Keep Your Number: Cell Phone Number Portability Is The Law

When people began using cell phones it didn't take long for a number of annoyances and issues to arise.

While cell phones have been around for several decades it was not until the mid-late 90's that they truly became "mainstream". During this time a fierce competition between wireless providers mounted and price wars ensued.  This prompted many customers to switch wireless service providers.

The downside to this effect was cell phone numbers being dropped, created, and even reissued at an alarming rate; all of which was amplified by the exponential growth in mobile phone adoption.

In 2003, as a response to this, the Federal Communications Commission (FCC) passed a set of rules that allowed consumers to keep their cell phone number, even after they change service provider.  The FCC called this "Wireless Local Number Portability". This meant that if a consumer wanted to port (or keep) a number, they would contact the prospective new service provider, who would start the process of porting by submitting a request to the current provider. FCC rules required carriers to port a number upon valid receipt of this request.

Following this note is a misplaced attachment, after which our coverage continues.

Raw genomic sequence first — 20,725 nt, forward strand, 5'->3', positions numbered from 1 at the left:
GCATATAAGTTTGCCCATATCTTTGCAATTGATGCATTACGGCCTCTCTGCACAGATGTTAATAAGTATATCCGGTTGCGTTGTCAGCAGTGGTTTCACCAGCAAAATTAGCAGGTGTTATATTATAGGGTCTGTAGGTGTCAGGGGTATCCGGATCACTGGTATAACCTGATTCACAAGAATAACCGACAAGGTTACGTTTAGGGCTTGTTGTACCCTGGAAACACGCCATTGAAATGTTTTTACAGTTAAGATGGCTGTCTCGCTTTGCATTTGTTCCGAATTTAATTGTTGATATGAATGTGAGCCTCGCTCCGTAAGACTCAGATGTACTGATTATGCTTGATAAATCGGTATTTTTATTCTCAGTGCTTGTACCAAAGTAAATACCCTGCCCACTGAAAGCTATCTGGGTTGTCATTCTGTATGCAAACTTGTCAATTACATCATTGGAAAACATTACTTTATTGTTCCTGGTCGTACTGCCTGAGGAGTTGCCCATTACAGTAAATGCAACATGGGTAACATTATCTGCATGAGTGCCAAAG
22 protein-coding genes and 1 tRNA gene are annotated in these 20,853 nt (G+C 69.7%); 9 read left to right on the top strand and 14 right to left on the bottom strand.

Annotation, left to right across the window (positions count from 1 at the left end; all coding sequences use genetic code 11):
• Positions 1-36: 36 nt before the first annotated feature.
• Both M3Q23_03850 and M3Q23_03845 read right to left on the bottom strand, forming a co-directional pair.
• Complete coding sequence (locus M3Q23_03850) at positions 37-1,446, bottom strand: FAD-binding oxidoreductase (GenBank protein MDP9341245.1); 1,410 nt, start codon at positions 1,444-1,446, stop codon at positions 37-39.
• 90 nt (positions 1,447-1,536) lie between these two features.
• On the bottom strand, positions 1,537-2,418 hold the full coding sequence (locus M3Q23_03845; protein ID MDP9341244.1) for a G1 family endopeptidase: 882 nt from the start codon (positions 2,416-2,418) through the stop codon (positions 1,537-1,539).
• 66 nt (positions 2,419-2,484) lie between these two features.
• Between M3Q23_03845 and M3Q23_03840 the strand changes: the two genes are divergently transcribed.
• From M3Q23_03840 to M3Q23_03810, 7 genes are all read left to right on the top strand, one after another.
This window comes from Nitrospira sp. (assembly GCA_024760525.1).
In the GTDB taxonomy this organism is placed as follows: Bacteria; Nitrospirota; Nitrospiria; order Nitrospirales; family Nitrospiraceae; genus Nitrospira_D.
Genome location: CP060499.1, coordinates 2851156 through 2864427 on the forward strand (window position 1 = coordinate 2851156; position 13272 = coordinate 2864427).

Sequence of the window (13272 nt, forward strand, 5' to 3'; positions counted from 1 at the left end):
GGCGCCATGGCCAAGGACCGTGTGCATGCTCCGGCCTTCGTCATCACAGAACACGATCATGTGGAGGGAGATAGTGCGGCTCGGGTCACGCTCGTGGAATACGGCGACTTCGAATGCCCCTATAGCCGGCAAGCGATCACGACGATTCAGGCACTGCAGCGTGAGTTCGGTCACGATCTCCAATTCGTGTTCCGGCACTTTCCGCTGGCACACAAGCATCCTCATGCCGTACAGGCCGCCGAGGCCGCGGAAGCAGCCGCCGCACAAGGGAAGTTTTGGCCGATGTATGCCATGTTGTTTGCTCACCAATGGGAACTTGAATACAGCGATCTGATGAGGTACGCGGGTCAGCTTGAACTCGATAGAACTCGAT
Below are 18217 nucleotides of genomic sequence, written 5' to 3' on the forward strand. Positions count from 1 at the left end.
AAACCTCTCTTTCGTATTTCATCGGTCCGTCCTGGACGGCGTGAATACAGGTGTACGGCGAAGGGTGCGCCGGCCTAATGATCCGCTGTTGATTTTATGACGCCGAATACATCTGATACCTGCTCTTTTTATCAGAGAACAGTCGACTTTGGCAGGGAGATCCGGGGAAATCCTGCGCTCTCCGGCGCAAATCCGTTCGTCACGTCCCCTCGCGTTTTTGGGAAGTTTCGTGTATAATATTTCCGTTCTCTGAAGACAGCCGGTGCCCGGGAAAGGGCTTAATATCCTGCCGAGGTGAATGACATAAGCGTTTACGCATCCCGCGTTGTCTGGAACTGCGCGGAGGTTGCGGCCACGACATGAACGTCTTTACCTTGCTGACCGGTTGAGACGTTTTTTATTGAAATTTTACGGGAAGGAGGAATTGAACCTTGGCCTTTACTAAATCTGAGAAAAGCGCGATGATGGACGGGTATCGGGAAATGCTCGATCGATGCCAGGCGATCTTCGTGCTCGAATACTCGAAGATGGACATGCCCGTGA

This didn't mean that any remaining contracts were not valid. If a consumer was one year and six months into a two year contract, any fees the existing provider was contractually entitled to in the event of early termination of that contract would still have to be paid.

If you are considering porting your number, here are a few tips to help avoid any hassle:

Here are a few additional resources in case you have any other questions: